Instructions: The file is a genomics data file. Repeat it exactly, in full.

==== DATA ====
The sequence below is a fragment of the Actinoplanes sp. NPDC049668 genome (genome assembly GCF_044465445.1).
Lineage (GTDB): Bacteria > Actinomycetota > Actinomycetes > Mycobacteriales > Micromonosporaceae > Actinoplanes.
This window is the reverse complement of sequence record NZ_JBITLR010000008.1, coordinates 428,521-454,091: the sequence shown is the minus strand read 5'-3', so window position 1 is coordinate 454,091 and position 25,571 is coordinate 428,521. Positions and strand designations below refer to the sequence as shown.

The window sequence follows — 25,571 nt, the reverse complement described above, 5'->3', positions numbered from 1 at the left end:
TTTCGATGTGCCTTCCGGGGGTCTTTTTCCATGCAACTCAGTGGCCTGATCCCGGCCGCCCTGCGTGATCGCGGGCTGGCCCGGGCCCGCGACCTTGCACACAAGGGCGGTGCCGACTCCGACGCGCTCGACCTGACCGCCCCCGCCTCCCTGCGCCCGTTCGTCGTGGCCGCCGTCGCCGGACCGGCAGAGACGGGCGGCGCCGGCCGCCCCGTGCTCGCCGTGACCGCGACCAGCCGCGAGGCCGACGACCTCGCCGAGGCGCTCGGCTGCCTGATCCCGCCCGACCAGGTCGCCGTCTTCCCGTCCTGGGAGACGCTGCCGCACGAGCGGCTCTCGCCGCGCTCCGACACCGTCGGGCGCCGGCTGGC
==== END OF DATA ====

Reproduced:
The sequence below is a fragment of the Actinoplanes sp. NPDC049668 genome (genome assembly GCF_044465445.1).
Lineage (GTDB): Bacteria > Actinomycetota > Actinomycetes > Mycobacteriales > Micromonosporaceae > Actinoplanes.
This window is the reverse complement of sequence record NZ_JBITLR010000008.1, coordinates 428,521-454,091: the sequence shown is the minus strand read 5'-3', so window position 1 is coordinate 454,091 and position 25,571 is coordinate 428,521. Positions and strand designations below refer to the sequence as shown.

The window sequence follows — 25,571 nt, the reverse complement described above, 5'->3', positions numbered from 1 at the left end:
TTTCGATGTGCCTTCCGGGGGTCTTTTTCCATGCAACTCAGTGGCCTGATCCCGGCCGCCCTGCGTGATCGCGGGCTGGCCCGGGCCCGCGACCTTGCACACAAGGGCGGTGCCGACTCCGACGCGCTCGACCTGACCGCCCCCGCCTCCCTGCGCCCGTTCGTCGTGGCCGCCGTCGCCGGACCGGCAGAGACGGGCGGCGCCGGCCGCCCCGTGCTCGCCGTGACCGCGACCAGCCGCGAGGCCGACGACCTCGCCGAGGCGCTCGGCTGCCTGATCCCGCCCGACCAGGTCGCCGTCTTCCCGTCCTGGGAGACGCTGCCGCACGAGCGGCTCTCGCCGCGCTCCGACACCGTCGGGCGCCGGCTGGC